Our steaming hot obsession with the benefits of coffee is shared by many, and it’s only getting more and more prevalent. In fact, it’s pretty hard to drink java without falling in love with the farming, roasting, flavors, recipes, craft, and buzz of this product — the entirety of coffee is all at once so simple and yet so incredibly complex.
- The Craft and Science of Coffee by Britta Folmer
- Craft Coffee: A Manual by Jessica Easto
- The World Atlas of Coffee by James Hoffman
- The Blue Bottle Craft of Coffee by James Freeman
- Coffee Obsession by Anette Moldvaer
- The Devil’s Cup by Stewart Lee Allen
- I Love Coffee! Over 100 Easy and Delicious Coffee Drinks by Susan Zimmer
- The Professional Barista’s Handbook by Scott Rao
- Brewing Justice by Daniel Jaffee
- You Get So Alone at Times That It Just Makes Sense by Charles Bukowski
- Onward: How Starbucks Fought for Its Life without Losing Its Soul by Howard Schultz
After pouring over dozens of titles and drinking the best coffee around, we found the best books about coffee that will teach you something new and interesting about your favorite drink, whether you’re a simple fan or a highly trained barista. This list of the best coffee books covers sociology, entrepreneurship, fair trade, and how to make the best cup of coffee from the comfort of your own home, so put on a fresh pot and enjoy these good reads.
Combining research, tidbits from the scientific community, and craft experts, this book was written by Dr. Britta Folmer, Coffee Science Manager at Nestlé Nespresso, is a comprehensive dive into the industry of coffee and will forever change the way you look at a simple cup of java. From farmer to consumer, baristas to academics, hear from experts whose lives revolve around coffee and be brought into the fold of the real-world experience of its production and economic impact. Keep in mind, this book is nearly $100 for a reason. Think of it as a textbook that you’ll want to study front-to-back.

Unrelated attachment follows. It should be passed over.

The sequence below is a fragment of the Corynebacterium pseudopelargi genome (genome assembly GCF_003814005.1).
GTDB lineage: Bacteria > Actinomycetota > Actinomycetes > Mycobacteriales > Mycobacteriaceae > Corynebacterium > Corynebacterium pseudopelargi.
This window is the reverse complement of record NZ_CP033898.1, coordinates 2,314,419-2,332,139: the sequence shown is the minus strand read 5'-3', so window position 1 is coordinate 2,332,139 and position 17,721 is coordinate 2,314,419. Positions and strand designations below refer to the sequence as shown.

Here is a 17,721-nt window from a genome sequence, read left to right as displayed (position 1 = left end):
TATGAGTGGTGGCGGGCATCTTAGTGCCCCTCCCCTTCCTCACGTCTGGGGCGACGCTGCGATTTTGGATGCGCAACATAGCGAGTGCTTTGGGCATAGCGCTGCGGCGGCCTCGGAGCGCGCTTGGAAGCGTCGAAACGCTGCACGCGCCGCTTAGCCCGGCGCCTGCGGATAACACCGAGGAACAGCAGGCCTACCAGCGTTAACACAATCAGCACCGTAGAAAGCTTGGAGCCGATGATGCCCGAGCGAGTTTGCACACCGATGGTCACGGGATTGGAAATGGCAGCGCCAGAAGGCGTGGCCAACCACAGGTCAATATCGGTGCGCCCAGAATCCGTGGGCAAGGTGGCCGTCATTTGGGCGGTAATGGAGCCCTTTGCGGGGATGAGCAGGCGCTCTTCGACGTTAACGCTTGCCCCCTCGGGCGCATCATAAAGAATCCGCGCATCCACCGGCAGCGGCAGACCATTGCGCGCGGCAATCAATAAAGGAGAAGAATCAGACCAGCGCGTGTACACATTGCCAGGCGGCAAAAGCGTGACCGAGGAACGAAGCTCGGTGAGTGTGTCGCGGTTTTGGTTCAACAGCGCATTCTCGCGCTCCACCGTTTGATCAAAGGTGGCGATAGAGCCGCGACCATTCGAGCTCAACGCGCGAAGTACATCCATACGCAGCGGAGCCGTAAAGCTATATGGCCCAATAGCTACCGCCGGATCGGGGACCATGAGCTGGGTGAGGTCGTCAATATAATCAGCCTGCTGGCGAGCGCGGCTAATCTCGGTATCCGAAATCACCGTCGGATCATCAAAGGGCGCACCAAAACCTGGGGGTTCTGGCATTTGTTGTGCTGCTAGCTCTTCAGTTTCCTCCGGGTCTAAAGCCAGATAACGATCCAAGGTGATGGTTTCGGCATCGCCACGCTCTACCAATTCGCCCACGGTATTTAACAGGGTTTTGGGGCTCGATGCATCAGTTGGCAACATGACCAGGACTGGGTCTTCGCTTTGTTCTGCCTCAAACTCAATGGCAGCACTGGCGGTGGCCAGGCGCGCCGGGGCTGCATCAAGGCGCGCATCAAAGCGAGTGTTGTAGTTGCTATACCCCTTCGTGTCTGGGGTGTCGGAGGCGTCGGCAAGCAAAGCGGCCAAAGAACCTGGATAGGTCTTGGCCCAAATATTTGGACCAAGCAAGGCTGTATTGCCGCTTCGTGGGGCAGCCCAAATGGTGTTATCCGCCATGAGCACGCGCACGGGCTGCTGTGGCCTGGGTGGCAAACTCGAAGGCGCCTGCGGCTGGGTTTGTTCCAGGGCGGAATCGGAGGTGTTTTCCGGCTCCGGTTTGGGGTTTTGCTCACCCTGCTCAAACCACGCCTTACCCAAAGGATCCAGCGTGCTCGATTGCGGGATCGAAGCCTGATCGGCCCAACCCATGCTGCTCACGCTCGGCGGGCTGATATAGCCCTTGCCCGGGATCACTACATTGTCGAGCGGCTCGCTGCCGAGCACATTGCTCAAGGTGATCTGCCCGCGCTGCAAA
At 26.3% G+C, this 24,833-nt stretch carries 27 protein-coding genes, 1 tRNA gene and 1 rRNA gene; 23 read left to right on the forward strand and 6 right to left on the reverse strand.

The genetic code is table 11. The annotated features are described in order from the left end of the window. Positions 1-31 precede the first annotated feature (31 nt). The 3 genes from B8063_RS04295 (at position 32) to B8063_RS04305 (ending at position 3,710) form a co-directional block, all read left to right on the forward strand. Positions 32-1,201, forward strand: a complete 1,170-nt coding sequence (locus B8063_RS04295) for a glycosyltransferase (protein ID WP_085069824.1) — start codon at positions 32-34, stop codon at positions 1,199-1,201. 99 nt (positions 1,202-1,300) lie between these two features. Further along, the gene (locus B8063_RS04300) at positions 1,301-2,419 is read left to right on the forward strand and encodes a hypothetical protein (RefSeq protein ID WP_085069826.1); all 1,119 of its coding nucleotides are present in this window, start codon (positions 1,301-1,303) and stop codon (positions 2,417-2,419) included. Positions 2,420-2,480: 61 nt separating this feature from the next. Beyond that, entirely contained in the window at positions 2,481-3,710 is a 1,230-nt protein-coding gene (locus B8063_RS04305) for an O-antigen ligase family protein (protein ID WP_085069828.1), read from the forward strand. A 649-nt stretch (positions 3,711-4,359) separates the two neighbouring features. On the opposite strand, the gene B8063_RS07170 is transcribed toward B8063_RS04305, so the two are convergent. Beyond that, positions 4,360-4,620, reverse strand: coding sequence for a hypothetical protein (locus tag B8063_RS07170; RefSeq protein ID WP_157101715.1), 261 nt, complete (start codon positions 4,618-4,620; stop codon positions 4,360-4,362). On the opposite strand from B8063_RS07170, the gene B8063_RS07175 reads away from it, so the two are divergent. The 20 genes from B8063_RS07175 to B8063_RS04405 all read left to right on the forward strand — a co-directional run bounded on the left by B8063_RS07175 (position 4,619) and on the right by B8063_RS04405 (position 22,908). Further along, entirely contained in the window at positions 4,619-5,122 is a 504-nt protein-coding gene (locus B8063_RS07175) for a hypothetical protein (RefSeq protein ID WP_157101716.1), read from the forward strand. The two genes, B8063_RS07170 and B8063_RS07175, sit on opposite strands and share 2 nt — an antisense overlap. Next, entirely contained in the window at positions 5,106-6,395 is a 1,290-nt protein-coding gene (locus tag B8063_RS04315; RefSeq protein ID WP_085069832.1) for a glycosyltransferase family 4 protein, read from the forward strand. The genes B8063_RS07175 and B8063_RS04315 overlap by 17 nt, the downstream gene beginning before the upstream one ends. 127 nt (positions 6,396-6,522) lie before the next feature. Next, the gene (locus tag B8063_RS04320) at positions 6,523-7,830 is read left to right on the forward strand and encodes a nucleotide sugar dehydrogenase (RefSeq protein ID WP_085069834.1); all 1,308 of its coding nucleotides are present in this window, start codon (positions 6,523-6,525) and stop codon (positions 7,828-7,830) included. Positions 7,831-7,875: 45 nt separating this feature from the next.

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Here at The Manual, we love manuals. They tend to make us better at doing something at home, with our hands. If your love of coffee is motivated by the simplistic yet satisfying act of making a superb cup of it at home (instead of learning about the industry at large) this coffee-exclusive guide (no espresso allowed) is for the non-professional brewing in their underwear at the kitchen counter. “This book is about making coffee, after all, and there’s no reason to get distracted by how beans grow…”
Read more: How to Make Coffee Drinks at Home
The old adage — variety is the spice of life — is true because it applies to coffee. There are so many kinds and we love a good flavor snob willing to educate us on the differences! The World Atlas of Coffee celebrates the nuances that make each coffee unique by looking at growing, roasting, and taste distinctions from country to country. Author James Hoffman charts key characteristics and production methods from Bolivia to Guatemala, to Zambia, and beyond, reaching more than 35 countries. This is one of the stunning books about coffee diversity and history, and pretty inexpensive for its breadth of knowledge.
Created (obviously) by the Blue Bottle Coffee roasters out of Oakland, California, this book is the holy grail for novice coffee drinkers who want to expand not only their knowledge but also their barista skills. Complete with history, tutorials, and recipes, the do-it-all guide is all about coffee as it exists today as an artisan product. Blue Bottle Founder James Freeman writes with passion and approachability, explaining step-by-step how to make pour-overs, French press, Nel Drip, siphon, Turkish, and espresso coffees.